So, when a formal leader blesses a piloting of lean and agile practices by a completely isolated team, this is the superorganism equivalent of a mother’s amniotic sac – the team can establish itself as a unique complex adaptive system while in isolation, fed by the resources of the maternal superorganism but shielded from the homeostatic processes of the parent system. The moment this new team is re-integrated into the larger system, continued adaptation is unlikely. The company attempts to spread the innovation and creativity culture they achieved but instead can only formalize a shift in a subset of practices.  These practice, outside the context of psychological safety, a well-formed collaborative team, flop. No single activity of the pilot team will have the same value implemented outside the context of the pilot team’s “bubble” that safeguarded it against the homeostatic forces of the superorganism!

But wait – what about that “net loss” in innovation, creativity, and efficiency I claimed?

In practice, a company that adopts an agile process (let’s say Scrum) as a change in behaviors isolated to the teams developing software causes the rest of the system to expend energy maintaining homeostasis, and even more energy wasted by agents accommodating these homeostatic forces so that the development teams can preserve their no-longer organic place in the system.

I think you know exactly what that looks like:

  1. Updating documentation processes without seeing them as “artifacts” that emerge from an adaptive process rather than social contracts that require formal sign-off.
  2. Replacing one tool with another, causing a new set of employee workarounds to occur.
  3. Increasing frequency of software releases without changing the size of organization commitments.
  4. New meeting names that don’t change communication patterns or the homeostatic, status quo, “normal” flow of information.
  5. Continuous backlog decomposition as a manual transfer of a large-batch investment into small-batch development items.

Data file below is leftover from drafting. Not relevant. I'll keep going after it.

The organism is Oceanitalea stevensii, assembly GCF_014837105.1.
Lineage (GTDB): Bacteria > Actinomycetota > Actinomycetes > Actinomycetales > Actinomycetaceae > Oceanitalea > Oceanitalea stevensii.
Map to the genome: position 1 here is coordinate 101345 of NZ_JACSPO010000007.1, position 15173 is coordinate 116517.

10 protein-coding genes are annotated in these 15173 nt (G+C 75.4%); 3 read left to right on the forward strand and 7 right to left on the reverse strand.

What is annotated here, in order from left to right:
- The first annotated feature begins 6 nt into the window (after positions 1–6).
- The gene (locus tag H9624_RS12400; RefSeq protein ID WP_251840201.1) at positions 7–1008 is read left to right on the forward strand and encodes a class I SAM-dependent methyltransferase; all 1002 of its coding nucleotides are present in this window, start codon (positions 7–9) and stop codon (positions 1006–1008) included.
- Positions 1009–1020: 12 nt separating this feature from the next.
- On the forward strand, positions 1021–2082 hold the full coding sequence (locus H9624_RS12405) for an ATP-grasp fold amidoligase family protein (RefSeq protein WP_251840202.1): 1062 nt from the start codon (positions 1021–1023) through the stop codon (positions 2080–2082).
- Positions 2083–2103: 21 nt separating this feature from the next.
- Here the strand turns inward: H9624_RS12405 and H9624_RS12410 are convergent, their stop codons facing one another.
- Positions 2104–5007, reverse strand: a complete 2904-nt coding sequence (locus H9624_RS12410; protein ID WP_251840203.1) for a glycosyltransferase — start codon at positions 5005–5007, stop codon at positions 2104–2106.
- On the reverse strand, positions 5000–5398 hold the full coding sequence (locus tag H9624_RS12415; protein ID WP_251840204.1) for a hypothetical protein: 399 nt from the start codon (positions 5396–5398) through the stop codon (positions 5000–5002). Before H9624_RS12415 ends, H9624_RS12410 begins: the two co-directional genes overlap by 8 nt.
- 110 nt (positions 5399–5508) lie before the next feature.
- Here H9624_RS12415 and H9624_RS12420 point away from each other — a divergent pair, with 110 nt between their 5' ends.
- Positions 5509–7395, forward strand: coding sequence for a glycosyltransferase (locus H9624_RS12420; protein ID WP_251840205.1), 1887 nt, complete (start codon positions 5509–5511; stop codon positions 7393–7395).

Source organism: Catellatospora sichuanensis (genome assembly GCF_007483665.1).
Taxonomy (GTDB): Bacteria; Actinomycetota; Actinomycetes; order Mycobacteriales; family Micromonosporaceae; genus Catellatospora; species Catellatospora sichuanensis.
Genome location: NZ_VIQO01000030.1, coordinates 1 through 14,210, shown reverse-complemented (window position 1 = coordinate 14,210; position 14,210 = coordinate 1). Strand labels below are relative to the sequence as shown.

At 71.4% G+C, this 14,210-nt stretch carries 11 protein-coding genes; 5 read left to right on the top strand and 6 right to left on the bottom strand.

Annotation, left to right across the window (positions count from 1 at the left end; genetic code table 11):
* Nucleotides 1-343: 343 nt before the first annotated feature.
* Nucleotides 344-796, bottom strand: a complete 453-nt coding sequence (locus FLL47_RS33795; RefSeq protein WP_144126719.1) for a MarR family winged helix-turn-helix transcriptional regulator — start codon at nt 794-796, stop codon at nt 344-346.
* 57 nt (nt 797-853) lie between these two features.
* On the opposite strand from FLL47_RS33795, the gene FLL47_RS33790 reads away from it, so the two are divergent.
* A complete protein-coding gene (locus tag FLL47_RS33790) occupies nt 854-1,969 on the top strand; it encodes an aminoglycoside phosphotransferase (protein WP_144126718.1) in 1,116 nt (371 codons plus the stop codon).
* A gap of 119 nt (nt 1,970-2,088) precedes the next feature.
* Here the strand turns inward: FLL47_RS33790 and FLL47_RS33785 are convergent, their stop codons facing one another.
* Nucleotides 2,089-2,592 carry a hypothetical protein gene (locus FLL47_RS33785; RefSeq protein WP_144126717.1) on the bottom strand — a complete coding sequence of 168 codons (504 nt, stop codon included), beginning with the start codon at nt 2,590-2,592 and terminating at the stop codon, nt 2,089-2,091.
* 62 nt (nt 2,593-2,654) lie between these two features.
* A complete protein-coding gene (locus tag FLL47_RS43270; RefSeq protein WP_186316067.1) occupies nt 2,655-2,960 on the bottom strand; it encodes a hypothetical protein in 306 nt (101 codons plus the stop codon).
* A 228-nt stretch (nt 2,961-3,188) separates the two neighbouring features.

6. Oops! Another manual transfer at the end –  of small batch engineering back into large-batch approval processes.
  7. Changing job titles without addressing diffusion of responsibility and the lack of psychological safety inherent in the culture of the system.
  8. More overhead and forced “transparency” than if nothing had changed, through extra meetings, reports, metrics, and analysis, due to the natural distrust between formal leadership and emergent leadership, and the lack of trust in information flow between the homeostatic processes and the aberrant nomenclature of the development teams.

In the middle of all this, a large organization grabs their Project Managers and their Business Analysts, or anyone cheap who is around and doesn’t have the “status” a Product Manager, Director, or VP, and switches around their responsibilities to call them “Product Owners” and “Scrum Masters”.

What a debacle.

The newly-minted Product Owner receives Project Plans full of important tasks and milestones and big nasty Use Case document and an even bigger, unapproachable set of Technical Specifications – and is told to manage what the team delivers with User Stories.

Now in the midst of all this, should the Product Owner include Project Tasks in the Product Backlog?  Or to get down to brass tacks, could a task ever be a Product Backlog Items?

Absolutely!

But not all of them.

Some “Technical” Tasks (specifically not User Stories) are still Product Backlog Items

Technical tasks that create demonstrable economic value that the organization can capture, a known cost of delay, but are completely invisible to the user STILL NEED TO BE PRIORITIZED relative to other potential Product Backlog Items.

This, of course, is why the question of if these belong in the backlog is sign that a systemic shift in thinking has not occurred. If you are optimizing for project ROI, then these tasks just don’t have the marketable, monetizable potential of each Use Case. If you have a systems view of optimizing the flow of economic value creation, these tasks are judged relative to any other potential investment. Economic investment is continuous, the economic value created can be judged continuously, delivery and value capture is continuous, and you can prioritize based Weighted Shortest Job First or another collaborative decision making process about the of Cost of Delay.